انتخاب روش قیمت گذاری و سرمایه گذاری خارجی تحت خطر سیاسی
|کد مقاله||سال انتشار||تعداد صفحات مقاله انگلیسی||ترجمه فارسی|
|12062||2001||19 صفحه PDF||سفارش دهید|
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Publisher : Elsevier - Science Direct (الزویر - ساینس دایرکت)
Journal : Journal of International Economics, , Volume 55, Issue 2, December 2001, Pages 359-377
The paper analyses asset prices in a context of uncertainty over future government policy. As current policy is maintained, perceived risk abates thus leading to a gradual appreciation of asset prices and a gradual decrease in their conditional variance. Option values computed under this process have time series and the term structure of conditional volatility, which, in general, are downward sloping. In price series without a policy reversal, implied volatility from option prices will exceed actual volatility, with this wedge progressively disappearing. This may be viewed as the volatility analogue of the ‘peso premium’ for assets subject to large, infrequent price drops.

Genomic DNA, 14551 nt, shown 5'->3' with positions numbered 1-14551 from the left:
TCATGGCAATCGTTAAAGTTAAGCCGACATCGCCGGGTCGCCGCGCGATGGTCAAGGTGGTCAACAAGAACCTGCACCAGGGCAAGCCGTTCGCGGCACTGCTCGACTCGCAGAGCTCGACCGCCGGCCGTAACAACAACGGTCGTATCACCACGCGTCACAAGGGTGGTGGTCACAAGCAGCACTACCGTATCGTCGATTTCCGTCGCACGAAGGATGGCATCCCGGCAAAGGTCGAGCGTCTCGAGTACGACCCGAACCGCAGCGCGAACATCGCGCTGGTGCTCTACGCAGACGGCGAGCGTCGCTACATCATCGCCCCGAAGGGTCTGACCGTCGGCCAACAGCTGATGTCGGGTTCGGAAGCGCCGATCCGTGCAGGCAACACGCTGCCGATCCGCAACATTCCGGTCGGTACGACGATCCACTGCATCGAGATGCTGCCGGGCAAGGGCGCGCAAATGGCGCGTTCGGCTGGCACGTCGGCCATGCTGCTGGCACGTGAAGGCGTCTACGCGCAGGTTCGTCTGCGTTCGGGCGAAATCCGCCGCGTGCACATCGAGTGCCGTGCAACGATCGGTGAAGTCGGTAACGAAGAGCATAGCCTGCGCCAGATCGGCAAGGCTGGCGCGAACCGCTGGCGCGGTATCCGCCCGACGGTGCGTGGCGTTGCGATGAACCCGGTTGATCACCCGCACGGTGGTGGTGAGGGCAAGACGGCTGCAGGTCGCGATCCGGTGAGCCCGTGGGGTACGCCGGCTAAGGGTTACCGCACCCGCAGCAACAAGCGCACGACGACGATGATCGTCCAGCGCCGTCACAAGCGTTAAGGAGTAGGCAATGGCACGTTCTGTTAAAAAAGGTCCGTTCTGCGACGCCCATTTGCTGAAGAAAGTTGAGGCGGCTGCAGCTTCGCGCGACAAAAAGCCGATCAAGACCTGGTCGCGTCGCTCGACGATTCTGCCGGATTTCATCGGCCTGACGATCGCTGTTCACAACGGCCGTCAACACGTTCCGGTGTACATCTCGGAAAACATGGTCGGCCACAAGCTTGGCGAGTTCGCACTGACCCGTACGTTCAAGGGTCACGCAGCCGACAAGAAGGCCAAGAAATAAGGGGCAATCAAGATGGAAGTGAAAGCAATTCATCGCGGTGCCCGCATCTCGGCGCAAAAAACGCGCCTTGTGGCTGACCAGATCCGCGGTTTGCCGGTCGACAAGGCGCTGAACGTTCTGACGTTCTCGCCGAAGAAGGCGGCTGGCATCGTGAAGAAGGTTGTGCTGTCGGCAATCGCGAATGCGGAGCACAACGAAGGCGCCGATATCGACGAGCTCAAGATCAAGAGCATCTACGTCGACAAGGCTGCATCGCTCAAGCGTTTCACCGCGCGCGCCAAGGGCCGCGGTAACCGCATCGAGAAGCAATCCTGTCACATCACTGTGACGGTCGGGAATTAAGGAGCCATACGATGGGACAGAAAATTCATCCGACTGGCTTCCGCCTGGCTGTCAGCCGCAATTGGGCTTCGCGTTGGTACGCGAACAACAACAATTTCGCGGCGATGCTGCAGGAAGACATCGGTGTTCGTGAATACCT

In recent years, the emphasis on the financing of development has shifted from debt to equity and from governments to the private sector. A remarkable rise in foreign direct investment has taken place in reforming economies, at first tentatively and then progressively accelerating, until the recent crisis. The time path of foreign direct investment is quite comparable across countries. The initial flows were small, accelerating over time, reflecting high ex post profitability of early experiences, and leading into a dramatic climb at a late stage. Fig. 1 describes the time series of foreign direct investment capital committed to the People’s Republic of China between 1983 and 1998. This gradual buildup, mirrored in the time pattern of returns on the local capital markets, is consistent with various explanations. A simple argument has to do with logistics: it takes time to train and build capacity. However, this simple explanation cannot account for the parallel progressive acceleration in portfolio flows. Investment delays may arise because there is value in waiting to invest when some fundamental uncertainty is resolved only over time (see McDonald and Siegel, 1986). Another explanation is that learning about local productivity takes place sequentially (e.g., Chamley and Gale, 1994 and Thimann and Thum, 1998). The latter two explanations raise the question of what is the source of local uncertainty, and how this ‘learning hypothesis’ may be tested against models without a gradual resolution of uncertainty.1 The fastest rising destination of foreign investment has been economies whose governments had announced market-oriented reforms. In our opinion, this trend reflects diffused expectations that these countries are progressively moving towards a market economy, and a more reliable legal and taxation system. However, since sovereign governments may reverse economic reforms, policy and political risk considerations remain paramount for foreign investors in developing economies, as the recent crisis in Latin America and financial instability in South-East Asia confirmed. We believe that the progressive decline in perceived political risk has played an important role in explaining this pattern, as the evidence in Perotti and van Oijen (1999) suggests.2 In a recent paper studying the impact of capital market liberalizations on various emerging markets, Bekaert and Harvey (1998) find a reduction in the cost of capital after liberalization, while volatility is hardly impacted. This paper tackles explicitly the modelling of political risk and its implications for investment and asset pricing, drawing inspiration from the literature on time-inconsistency of monetary and fiscal policy (e.g., Barro and Gordon, 1983, Barro, 1986 and Fischer, 1986). We model explicitly the dynamics of policy uncertainty (for a static treatment, see Eaton et al. (1986) and Perotti (1995)). Our model shows that a reform policy maintained for some time may in fact conceal an opportunistic policymaker ‘biding its time’ prior to changing the rules of the game.3 As a result, investors will be reassured only gradually about the stability of any market reform. In our model, lack of news is good news, and asset prices, representing equity claims on foreign investment, increase if nothing happens. Thus we obtain a so-called ‘peso premium’: the time series of prices can exhibit excess returns and positive serial correlation in the absence of policy changes. Since it is difficult to draw precise inferences from realized returns, we focus on the empirical implications in terms of expected future volatility as obtained from the implied volatility embedded in option prices on assets exposed to political risk. Section 2 presents a model of capital investment which endogenizes the probabilistic timing of a possible policy shift, and derives the time profile of foreign investment, its valuation and perceived risk. In Section 3 we compute option prices based on a lattice of potential asset prices generated by the theoretical political risk model augmented by a generic market risk factor.4 We then describe the empirical implications of the model in terms of implied volatility. Section 4 concludes.